Explore the Museum
What will you see during your visit to the museum? Check out our museum map and gallery descriptions below!
Natural History: View otherworldly rock formations, dinosaur tracks, and a real meteorite. Gallery Highlights: Devil’s Den & Welcome Film; Dinosaur Footprints (touchable)
Native Americans: Discover the lives of local Indigenous peoples. Gallery Highlight: Native American Cooking Stone (touchable)
Life on the Frontier: Hear the gripping stories of murder, captivity, and colonial land disputes. Gallery Highlights: Mason-Dixon Line Marker; Mary Jemison Film
Revolutionary America: Take a seat in Samuel Gettys’s Tavern and eavesdrop on 18th-century conversations. Gallery Highlights: Original Animal Hide Map of Gettysburg; The Tavern Experience: Colonial Conversations (interactive)
A Growing Community: Explore local ties to Thaddeus Stevens, Francis Scott Key, and the Underground Railroad. Gallery Highlights: Francis Scott Key Document
The Civil War: Learn the stories of local soldiers and civilians who fought for freedom and the Union. Gallery Highlights: Mag Palm’s Rocking Chair; Gettysburg Landscape Mural
The War Comes Home: Discover how ordinary families endured the Civil War’s largest battle. Gallery Highlights: John Burns’s Rifle; Dawn of Battle Film
Caught in the Crossfire Experience: Step inside a home trapped between the two armies and experience the horrific sights and sounds of war.
The Aftermath: Imagine local residents’ encounters with death, disease, and destruction while viewing battle-damaged artifacts. Gallery Highlights: Battle Damage Wall (touchable); Sherfy Farm Witness Tree (touchable)
The Address: Stand in the crowd and reflect on Lincoln’s speech through the words of actual eyewitnesses. Gallery Highlights: Gettysburg Address Artifacts; Witnessing Lincoln Film
Preservation and Progress: Experience the changing battlefield and community at the dawn of the 20th century. Gallery Highlights: Devil’s Den & Welcome Film; Dinosaur Footprints (touchable)
The Recent Past: Learn about Eisenhower and his contemporaries, who shaped the past century of Gettysburg’s history. Gallery Highlights: Eisenhower Artifacts; Presidents at Gettysburg; Lasting Legacy Film
Early Photography at Gettysburg: Rare Images from the Collection of William A. Frassanito: At the time of the Civil War, photography was still an emerging technology. Nearly a century later, William A. Frassanito discovered an exciting new use for those early images. Born in New York City in 1946, Frassanito has dedicated much of his life to exploring the Battle of Gettysburg through historic photographs–an innovative approach that he calls forensic photojournalism. For this special exhibition, Frassanito has generously shared some of the rarest items from his personal collection of 19th-century Gettysburg photographs, using his unparalleled work to enlighten and engage students of the battle. This exhibit is on display in the Alexander Dobbin Special Exhibit Gallery.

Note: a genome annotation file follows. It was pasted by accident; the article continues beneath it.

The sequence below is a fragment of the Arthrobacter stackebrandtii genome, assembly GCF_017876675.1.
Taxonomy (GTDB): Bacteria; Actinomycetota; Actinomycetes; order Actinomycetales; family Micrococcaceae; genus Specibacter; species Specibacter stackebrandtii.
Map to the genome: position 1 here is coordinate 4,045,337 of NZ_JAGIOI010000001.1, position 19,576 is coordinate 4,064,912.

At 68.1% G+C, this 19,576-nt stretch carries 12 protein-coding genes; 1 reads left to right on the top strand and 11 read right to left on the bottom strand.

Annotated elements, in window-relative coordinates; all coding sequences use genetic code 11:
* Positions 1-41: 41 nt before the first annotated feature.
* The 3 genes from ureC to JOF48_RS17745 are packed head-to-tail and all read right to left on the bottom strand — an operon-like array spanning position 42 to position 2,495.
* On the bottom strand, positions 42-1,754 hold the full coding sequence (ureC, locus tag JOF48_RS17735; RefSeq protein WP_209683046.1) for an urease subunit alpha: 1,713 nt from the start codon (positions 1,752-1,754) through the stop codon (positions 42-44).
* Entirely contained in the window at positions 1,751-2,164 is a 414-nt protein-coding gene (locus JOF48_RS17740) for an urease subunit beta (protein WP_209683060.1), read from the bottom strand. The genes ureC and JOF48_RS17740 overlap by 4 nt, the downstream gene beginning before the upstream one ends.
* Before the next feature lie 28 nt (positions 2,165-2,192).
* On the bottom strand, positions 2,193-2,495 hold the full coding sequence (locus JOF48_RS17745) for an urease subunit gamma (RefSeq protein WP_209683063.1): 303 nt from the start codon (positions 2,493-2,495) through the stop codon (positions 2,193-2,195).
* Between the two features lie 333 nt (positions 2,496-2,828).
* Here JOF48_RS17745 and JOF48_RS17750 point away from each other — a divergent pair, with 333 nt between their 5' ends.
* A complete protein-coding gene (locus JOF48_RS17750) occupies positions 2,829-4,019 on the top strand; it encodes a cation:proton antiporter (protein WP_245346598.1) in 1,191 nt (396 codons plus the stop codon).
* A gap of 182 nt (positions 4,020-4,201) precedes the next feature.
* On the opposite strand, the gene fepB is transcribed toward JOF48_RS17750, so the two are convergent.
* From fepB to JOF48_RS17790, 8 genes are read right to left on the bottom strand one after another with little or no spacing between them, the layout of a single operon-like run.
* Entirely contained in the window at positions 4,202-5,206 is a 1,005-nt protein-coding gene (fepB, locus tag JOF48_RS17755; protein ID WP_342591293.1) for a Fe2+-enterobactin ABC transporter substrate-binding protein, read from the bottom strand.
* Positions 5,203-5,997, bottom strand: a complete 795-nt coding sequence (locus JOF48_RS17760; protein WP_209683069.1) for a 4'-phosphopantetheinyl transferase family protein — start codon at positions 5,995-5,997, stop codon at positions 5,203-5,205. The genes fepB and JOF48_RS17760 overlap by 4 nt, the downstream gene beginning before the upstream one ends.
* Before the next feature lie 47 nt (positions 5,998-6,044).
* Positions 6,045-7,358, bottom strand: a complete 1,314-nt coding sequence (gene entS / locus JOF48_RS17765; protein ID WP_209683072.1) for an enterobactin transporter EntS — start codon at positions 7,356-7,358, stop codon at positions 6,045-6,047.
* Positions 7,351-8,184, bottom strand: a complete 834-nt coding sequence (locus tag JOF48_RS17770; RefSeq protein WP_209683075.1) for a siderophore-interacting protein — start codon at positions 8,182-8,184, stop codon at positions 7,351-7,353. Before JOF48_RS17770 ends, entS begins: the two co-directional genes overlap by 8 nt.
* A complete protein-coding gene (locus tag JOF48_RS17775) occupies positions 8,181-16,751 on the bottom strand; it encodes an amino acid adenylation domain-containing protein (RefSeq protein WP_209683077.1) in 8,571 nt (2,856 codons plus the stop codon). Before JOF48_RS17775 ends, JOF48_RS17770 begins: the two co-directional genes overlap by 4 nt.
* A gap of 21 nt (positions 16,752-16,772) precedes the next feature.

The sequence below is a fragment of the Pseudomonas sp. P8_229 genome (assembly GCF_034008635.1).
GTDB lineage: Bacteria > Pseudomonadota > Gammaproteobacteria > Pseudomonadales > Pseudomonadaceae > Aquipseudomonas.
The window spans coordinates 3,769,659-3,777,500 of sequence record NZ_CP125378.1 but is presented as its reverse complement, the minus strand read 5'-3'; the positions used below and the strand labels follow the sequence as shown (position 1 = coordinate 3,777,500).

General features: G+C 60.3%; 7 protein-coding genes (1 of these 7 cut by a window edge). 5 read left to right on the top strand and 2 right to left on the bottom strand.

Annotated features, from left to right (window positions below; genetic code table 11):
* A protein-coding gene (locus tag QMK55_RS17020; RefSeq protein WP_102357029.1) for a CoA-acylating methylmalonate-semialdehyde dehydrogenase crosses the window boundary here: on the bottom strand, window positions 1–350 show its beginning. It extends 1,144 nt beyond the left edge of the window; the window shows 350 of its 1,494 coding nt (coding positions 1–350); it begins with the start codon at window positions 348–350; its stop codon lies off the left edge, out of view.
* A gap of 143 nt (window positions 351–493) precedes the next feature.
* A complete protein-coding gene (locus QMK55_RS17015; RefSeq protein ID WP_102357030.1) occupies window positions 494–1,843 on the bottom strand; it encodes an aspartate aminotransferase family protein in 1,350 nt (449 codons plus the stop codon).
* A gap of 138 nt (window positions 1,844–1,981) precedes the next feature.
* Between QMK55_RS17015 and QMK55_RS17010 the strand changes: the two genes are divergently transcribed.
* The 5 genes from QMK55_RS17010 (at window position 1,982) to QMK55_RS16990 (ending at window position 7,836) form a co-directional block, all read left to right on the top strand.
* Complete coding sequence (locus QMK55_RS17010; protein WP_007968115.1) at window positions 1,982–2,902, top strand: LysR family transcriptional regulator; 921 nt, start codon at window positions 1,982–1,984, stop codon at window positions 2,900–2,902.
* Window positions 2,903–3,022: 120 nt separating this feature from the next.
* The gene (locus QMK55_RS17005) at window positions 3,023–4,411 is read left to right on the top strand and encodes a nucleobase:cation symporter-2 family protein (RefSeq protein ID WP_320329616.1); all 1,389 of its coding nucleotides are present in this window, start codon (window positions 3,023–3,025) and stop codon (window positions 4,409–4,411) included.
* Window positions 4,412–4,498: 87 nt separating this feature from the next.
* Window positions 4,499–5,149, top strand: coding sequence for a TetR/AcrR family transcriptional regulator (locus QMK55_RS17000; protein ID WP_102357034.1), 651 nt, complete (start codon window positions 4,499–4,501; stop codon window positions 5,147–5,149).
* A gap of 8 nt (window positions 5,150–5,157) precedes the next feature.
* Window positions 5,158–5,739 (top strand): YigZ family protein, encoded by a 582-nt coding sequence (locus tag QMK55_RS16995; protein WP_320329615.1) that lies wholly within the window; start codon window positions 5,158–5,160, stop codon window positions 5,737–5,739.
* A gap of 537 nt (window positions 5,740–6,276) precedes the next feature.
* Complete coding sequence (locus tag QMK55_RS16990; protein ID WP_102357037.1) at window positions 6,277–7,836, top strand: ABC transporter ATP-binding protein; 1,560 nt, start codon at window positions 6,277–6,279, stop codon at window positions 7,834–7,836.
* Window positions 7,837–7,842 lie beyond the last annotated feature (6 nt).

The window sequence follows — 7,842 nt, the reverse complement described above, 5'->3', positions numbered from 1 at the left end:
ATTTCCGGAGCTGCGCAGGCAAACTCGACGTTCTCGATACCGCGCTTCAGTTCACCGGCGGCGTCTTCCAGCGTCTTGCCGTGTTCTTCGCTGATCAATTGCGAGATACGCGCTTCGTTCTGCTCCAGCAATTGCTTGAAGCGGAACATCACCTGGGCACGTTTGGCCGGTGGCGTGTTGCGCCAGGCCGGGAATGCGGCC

Ken Burns and The Civil War: Acclaimed American documentary filmmaker Ken Burns was among the first to bring the story of Gettysburg to a modern television audience. Through his groundbreaking 1990 series The Civil War, Burns connected more than 40 million viewers with the powerful sites, sounds, and stories of our nation’s deadliest conflict. As of today, The Civil War has been awarded more than 40 major film and television honors, and remains the most-watched program ever to air on PBS. This display is located in the concourse area to the right of the museum entrance.
Black Voices of Adams County: Black Voices is a rotating display curated by the descendants of historical figures in Adams County’s Black community. The exhibit expands upon themes featured in Gettysburg Beyond the Battle Museum, allowing community partners to continue the conversation with additional images, artifacts, and stories that highlight historic people and sites significant to Adams County’s Black heritage. This display is located in the concourse area to the right of the museum entrance.
Eye-Witness to History: Immediately after the battle, Gettysburg residents wrote of their experiences of the battle in their letters and diaries. In the weeks, months and years afterward, many others had their experiences related in newspapers. A few even published small books or booklets. Naturally, the Adams County Historical Society has become the repository for these accounts. Here are a sampling of civilian accounts in their original form, gathered together in one place for the first time. This display is located in the concourse area to the right of the museum entrance.